If you remember the Madagascar film franchise from the early 2000s, chances are you recall the quirky yet inaccurate portrayal of wildlife in that country. (I myself was dismayed to learn that there are no penguins in the real Madagascar.) It shouldn’t come as a surprise, though; the island nation’s subtropical climate is unsuited for penguins, and — contrary to the Madagascar movies — there are no lions, giraffes, zebras, or hippos either.
Madagascar: Quick Facts
So where is Madagascar, anyway? It’s located 700 miles off the coast of Mozambique, in southeast Africa, and is the world’s fourth-largest island (after Greenland, New Guinea, and Borneo) at 226,658 square miles. The national language is Malagasy, which is also what its people are called. The island’s terrain is primarily made up of plateaus, hills, and plains. Its hot, rainy season runs from November to April, while its cool, dry period lasts from May to October. Major exports include coffee, cloves, rice, and — the reason for this blog — vanilla.
Vanilla’s Colonial History
Madagascar vanilla beans make up over 80% of the world’s supply of vanilla. You would think, with such an impressive statistic, that vanilla must be native to Madagascar. In reality, the spice originates from Mexico and was brought to Madagascar during the heyday of global imperial expansion. Spanish colonists sent Mexican vanilla to Europe, where people acquired a taste for it. Soon many parts of the world whose climates likely favored vanilla cultivation desired to grow the valuable crop, but they failed because the Melipona bee — the specific bee species that had adapted to pollinate vanilla orchids — was only to be found in Mexico.
How Vanilla Came to Madagascar
In 1841, a 12-year-old slave named Edmond Albius — confined to the French colonial island of Réunion in the Indian Ocean — found a solution to the lack of natural pollinators outside Mexico. Maneuvering with a toothpick-like stick, Albius pushed the male and female parts of the bloom together, effectively hand-pollinating the first vanilla flower. This method suddenly made vanilla growing outside of Mexico possible, especially in hot, humid climates like Réunion’s. But since that island is small, colonists there soon looked to a much bigger island less than 600 miles to the west as a haven to mass-produce the spice: Madagascar.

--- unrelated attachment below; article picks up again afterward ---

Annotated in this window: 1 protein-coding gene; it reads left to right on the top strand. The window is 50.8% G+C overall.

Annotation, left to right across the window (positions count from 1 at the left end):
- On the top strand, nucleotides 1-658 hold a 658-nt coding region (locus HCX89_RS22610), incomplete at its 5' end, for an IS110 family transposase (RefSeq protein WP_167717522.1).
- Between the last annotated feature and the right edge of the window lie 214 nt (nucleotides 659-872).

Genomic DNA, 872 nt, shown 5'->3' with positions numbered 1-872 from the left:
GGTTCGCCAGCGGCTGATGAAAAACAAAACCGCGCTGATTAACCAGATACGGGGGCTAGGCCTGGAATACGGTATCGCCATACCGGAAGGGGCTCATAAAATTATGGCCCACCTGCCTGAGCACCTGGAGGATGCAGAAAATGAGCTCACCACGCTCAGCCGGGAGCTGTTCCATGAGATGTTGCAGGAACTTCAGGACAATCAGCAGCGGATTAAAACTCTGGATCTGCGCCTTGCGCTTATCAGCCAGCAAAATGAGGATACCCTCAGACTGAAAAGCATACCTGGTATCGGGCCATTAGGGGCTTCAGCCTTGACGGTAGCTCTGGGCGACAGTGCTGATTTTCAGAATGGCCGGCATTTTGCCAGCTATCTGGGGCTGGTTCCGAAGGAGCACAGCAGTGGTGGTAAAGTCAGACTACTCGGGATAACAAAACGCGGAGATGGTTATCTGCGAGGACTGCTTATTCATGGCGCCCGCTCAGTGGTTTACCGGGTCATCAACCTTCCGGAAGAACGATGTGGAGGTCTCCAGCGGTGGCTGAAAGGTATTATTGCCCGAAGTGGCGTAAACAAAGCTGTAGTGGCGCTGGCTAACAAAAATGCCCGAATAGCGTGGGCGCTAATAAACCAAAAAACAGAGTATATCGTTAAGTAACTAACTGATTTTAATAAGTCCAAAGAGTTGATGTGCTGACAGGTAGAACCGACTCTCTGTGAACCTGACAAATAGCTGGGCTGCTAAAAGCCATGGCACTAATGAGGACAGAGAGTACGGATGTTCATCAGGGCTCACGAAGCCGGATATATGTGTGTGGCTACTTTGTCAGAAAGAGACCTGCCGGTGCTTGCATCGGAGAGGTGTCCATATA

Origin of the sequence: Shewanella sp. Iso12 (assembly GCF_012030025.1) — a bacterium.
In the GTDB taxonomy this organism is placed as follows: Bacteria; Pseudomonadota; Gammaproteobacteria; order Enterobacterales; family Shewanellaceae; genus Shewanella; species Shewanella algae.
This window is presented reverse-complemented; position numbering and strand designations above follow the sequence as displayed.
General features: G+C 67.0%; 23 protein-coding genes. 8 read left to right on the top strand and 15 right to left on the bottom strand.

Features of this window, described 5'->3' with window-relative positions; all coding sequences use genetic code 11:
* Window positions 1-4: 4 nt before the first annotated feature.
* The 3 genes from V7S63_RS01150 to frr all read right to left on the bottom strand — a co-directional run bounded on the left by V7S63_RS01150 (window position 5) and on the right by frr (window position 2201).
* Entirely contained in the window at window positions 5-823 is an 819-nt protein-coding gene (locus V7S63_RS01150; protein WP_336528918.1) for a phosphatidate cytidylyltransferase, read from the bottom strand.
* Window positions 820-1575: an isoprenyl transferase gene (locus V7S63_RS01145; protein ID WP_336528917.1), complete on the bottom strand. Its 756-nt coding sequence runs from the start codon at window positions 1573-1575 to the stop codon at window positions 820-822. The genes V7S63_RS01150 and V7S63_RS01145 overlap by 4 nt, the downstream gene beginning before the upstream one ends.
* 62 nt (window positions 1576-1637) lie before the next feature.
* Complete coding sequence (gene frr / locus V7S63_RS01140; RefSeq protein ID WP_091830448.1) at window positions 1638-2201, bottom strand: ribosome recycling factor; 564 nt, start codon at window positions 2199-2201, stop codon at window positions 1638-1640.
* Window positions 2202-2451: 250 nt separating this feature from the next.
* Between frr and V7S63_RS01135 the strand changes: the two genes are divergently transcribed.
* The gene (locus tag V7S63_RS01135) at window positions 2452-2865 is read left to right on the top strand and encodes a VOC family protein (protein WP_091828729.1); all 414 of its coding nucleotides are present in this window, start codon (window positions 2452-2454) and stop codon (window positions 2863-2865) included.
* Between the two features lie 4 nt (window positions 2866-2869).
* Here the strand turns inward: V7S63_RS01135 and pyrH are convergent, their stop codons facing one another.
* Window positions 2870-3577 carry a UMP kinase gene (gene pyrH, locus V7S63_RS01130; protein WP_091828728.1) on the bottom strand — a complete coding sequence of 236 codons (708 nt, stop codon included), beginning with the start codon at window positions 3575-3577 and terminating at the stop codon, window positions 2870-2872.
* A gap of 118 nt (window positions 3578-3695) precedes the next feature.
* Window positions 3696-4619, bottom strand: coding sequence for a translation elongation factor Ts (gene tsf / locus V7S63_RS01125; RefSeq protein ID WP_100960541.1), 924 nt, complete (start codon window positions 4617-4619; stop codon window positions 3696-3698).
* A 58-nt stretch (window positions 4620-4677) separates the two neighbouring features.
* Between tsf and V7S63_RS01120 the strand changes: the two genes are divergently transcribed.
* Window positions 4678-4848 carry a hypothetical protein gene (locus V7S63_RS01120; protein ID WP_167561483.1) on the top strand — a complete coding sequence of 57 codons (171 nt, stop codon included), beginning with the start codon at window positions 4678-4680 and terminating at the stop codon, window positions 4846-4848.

But Madagascar didn’t go from producing 0% to 80% of the world’s vanilla overnight. Up until the 1980s, the country had been steadily producing about 30%. This was when the government held a tight rein on the price of vanilla; the average price fluctuated between $50 and $60 per kilogram. However, due to large unpaid debts to the World Bank, Madagascar was forced to relinquish government controls on prices in the mid-1990s. From there, damaging cyclones and rising global demand for natural vanilla has kept prices high and volatile, and supply relatively low.
The Vanilla-Rich Sava Region
Fast-forward to today, where Sava — the highest-producing vanilla region on the island — has seen over 100 years of cultivating the crop. Such a lasting legacy has given farmers generations of knowledge to rely and build upon. Growers in other countries attempt to enter the vanilla trade when prices are high, but without the in-depth knowledge of the growing, pollination, and curing processes that Malagasy farmers have, these new growers risk failure or inferior vanilla yields.
In many parts of Madagascar, vanilla has unmistakably become part of the local economy. Entire villages dedicated to the growing and exporting of vanilla, like Belambo in the Sava region, have seen an economic boom with the recent surge of demand for vanilla. Yearly figures are hard to estimate because the trade is done by cash and lacks state oversight, but they are expected to be in the hundreds of millions per year.
Making Madagascar Vanilla Beans Sustainable
Farmers that are unaware of the high price of vanilla on the market are especially vulnerable when vanilla prices swing to the upside. Buyers and other middlemen can take advantage of these growers and pocket the lion’s share of what can be a very large profit. That’s why it’s crucial for international food companies to protect the people along every stage of their supply chain, starting at the beginning, with the producers of Madagascar vanilla beans.
For example, a number of French food and utilities companies have invested $10 million into the Livelihoods Fund for Family Farming, which will help stabilize the price and livelihoods of vanilla growers. These companies — including Danone, Firmenich, and Mars Inc. — have also signed contracts promising to buy vanilla directly from participating farmers, while the farmers agree to sell exclusively to these companies, at a 2-4% increase over the market price. The Livelihoods Fund also partnered with local NGO Fanamby to supply farmers with seeds and sustainable techniques, in addition to taking anti-theft measures that include advocating for farmers in the event of theft.
These connections promise to put more money into the hands of growers and offer much-needed protection in an age when armed guards are required to keep watch outside vanilla warehouses. So while Madagascar isn’t fit to support certain wild animals, one thing the country has supported for well over a century is vanilla.